Michael Feinstein’s lucky break

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Carol Sorgen
Singer and pianist Michael Feinstein recounts working with Ira Gershwin in his recent memoir, The Gershwins and Me. He will share those stories and his enthusiasm for the songs of Broadway and film known as “the Great American Songbook” in a program to benefit the Myerberg Center at the Lyric Theatre on May 9.
Photo courtesy of Michael Feinstein

On a summer day in 1977, 20-year-old Michael Feinstein had a life-changing encounter: he was introduced to Ira Gershwin, the 80-year-old lyricist brother of George Gershwin, the famous American composer who had died years earlier at the age of 38.

The present-day Feinstein, now 56, says he always felt like “an old soul,” even as a child growing up in the 1960s. From the time he was 5 and started playing piano by ear in his hometown of Columbus, Ohio, Feinstein began listening to his parents’ recordings of Bing Crosby, Al Jolson and Rosemary Clooney.

“While I couldn’t tell you the names of the hit songs on the radio, I was a kid who could rattle off the name of every hit song written by George and Ira Gershwin, as well as many arcane facts about their lives and career,” he writes in his critically acclaimed memoir, The Gershwins and Me.

Feinstein had met Ira Gershwin through June Levant, the widow of the concert pianist Oscar Levant, whom Feinstein calls “the greatest interpreter of Gershwin music of his generation.”

Ira and his wife Lee asked Feinstein to start working with them, and he spent the next six years, until Ira’s death, taking care of their archive of Gershwin memorabilia.

“Those formative years shaped the direction of my career and taught life lessons I never could have gotten in college, had I the grades to get in,” Feinstein told the Beacon in a telephone interview.

Of course, today Feinstein himself is a world-renowned entertainer — a pianist and singer, not to mention author, known for his interpretations of what has become known as “the great American Songbook.”

That Songbook comprises the best of American music — principally from Broadway, musical theatre and Hollywood musical film — from the 1920s to 1960. It includes dozens of songs of lasting popularity by such composers and lyricists as Harold Arlen, Duke Ellington, Jerome Kern and Cole Porter, to name just a few.

Learning from the masters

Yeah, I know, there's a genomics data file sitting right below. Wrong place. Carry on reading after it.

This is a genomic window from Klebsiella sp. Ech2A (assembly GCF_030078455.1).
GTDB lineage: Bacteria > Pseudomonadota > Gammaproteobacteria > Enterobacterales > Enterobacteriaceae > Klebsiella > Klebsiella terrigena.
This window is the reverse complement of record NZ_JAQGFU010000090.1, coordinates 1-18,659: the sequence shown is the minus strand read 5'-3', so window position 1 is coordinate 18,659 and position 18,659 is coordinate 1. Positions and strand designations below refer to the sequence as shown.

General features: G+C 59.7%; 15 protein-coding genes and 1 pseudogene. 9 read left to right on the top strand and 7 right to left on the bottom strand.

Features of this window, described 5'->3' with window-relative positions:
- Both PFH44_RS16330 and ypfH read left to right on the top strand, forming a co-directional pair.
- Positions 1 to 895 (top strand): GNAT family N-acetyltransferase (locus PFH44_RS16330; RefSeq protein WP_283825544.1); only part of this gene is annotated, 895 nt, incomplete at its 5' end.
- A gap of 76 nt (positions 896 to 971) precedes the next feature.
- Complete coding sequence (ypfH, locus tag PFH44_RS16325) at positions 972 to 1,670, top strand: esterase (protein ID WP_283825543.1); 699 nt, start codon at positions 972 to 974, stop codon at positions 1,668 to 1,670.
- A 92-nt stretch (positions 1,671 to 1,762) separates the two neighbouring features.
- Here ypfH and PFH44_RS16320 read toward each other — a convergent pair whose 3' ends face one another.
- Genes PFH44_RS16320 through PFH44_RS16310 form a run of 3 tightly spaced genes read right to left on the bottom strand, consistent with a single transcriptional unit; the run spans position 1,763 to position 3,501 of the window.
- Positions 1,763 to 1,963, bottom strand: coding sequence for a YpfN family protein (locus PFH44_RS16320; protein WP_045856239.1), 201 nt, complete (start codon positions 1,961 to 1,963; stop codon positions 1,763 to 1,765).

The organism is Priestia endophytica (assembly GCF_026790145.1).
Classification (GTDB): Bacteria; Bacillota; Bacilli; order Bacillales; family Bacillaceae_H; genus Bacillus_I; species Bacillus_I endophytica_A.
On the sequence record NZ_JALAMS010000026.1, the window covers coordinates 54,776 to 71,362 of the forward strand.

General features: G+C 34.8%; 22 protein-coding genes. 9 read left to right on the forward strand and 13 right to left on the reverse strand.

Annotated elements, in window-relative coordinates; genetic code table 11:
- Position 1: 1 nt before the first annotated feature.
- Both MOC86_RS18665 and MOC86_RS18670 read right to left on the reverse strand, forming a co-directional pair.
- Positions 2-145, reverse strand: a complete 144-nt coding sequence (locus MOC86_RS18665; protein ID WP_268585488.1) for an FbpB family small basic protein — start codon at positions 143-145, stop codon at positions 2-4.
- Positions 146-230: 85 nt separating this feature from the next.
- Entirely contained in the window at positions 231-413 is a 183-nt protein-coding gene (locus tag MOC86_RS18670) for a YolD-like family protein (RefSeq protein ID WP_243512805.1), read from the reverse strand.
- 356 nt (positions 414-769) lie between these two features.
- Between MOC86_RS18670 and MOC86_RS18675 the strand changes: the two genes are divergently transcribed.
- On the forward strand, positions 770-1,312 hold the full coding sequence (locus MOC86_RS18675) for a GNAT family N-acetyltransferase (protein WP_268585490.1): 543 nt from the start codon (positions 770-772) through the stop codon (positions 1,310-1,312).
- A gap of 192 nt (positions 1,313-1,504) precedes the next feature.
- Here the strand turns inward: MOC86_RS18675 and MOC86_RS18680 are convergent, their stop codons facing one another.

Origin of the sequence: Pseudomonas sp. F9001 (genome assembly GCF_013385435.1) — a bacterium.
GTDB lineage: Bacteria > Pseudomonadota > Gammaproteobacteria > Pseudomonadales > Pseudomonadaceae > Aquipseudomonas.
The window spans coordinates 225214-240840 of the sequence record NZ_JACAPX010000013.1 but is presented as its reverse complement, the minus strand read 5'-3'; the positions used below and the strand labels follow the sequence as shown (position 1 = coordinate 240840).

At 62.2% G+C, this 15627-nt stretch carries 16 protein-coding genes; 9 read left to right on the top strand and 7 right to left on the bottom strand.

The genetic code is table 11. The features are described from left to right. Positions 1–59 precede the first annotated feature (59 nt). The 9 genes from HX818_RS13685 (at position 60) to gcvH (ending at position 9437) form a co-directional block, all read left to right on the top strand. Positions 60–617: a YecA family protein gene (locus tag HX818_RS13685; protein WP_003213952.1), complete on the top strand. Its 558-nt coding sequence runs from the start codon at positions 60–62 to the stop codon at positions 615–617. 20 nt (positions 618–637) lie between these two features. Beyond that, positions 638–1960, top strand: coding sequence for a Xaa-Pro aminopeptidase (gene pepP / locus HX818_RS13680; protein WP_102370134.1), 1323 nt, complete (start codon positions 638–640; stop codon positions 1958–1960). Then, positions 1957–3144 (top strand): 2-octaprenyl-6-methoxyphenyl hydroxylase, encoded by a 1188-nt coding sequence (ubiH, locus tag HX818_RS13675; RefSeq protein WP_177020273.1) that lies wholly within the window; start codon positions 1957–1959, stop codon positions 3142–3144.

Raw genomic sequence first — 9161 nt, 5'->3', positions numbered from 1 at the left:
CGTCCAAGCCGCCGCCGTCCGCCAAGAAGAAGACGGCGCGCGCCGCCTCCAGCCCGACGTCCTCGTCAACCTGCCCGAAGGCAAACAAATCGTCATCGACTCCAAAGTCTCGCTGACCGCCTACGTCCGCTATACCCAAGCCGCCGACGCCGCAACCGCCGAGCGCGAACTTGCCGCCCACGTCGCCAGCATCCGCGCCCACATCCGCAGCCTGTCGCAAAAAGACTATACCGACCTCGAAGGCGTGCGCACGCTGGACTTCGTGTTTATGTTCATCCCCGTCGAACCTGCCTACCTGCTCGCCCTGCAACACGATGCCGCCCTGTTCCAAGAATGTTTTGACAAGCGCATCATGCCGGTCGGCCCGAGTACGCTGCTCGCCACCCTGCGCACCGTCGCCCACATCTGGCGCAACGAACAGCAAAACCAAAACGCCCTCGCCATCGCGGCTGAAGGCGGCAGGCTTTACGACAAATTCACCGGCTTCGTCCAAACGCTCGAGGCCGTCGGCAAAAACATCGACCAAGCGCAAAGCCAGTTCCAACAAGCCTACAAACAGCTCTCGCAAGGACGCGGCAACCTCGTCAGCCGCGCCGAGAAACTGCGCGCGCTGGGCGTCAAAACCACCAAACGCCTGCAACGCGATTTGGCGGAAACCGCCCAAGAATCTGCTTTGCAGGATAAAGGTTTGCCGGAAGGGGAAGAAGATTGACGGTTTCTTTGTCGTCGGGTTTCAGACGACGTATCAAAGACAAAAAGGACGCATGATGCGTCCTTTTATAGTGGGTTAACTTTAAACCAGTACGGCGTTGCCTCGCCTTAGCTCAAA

At Gershwin’s Beverly Hills home, Feinstein met many of the legendary members of Hollywood’s old guard, such as Frank Sinatra, Elizabeth Taylor, Rosemary Clooney, Roddy McDowall, Henry Mancini and many others. A number of them became his friends as well.

“It was as if I had arrived in Beverly Hills in the nick of time,” Feinstein recalled, “because only a few years later they were all gone....But they taught me much of what I know about performing, interpreting a song, and about why it’s important to pass on what we learn.

“They planted the seeds that have bloomed into a lifelong mission of sharing the classic era of music and culture by finding a way to make it relate to contemporary audiences.”

Ira Gershwin, in particular, was a great teacher and mentor who shared much that otherwise would have been lost long ago, Feinstein said, adding gratefully, “I have a very strong career because of this music.”

Many of the tunes are timeless, as seen by their continued popularity, even among today’s pop artists.

“I gain such joy seeing the music go on and on,” Feinstein writes in his book. “Whether it’s Lady Gaga singing “Someone to Watch Over Me” or hearing Beyonce sing “At Last,” I know I’m part of a tradition that will never die. And I was there to learn it from the masters.”

In 1995, Feinstein wrote an earlier memoir, called Nice Work If You Can Get It: My Life in Rhythm and Rhyme. But he more recently came to realize he should capture those years with the Gershwins in a separate book.

“As time has evolved and I’ve seen changes in the world, I realized I needed to set down, in a somewhat more permanent form, stories I had learned firsthand, because otherwise they could disappear and get lost,” Feinstein said.

“Setting it down was cathartic,” he continued. “I enjoyed it — for the most part. It’s something that I think, like all creative processes for me, veered between wildly ecstatic moments and moments of frustration. But it’s something that, when completed, is really a wonderful feeling.”

Multifaceted career

Feinstein tries to inject all his personal appearances with humor and with stories that offer the audience a personal sense of the experiences that brought him to the career he has today.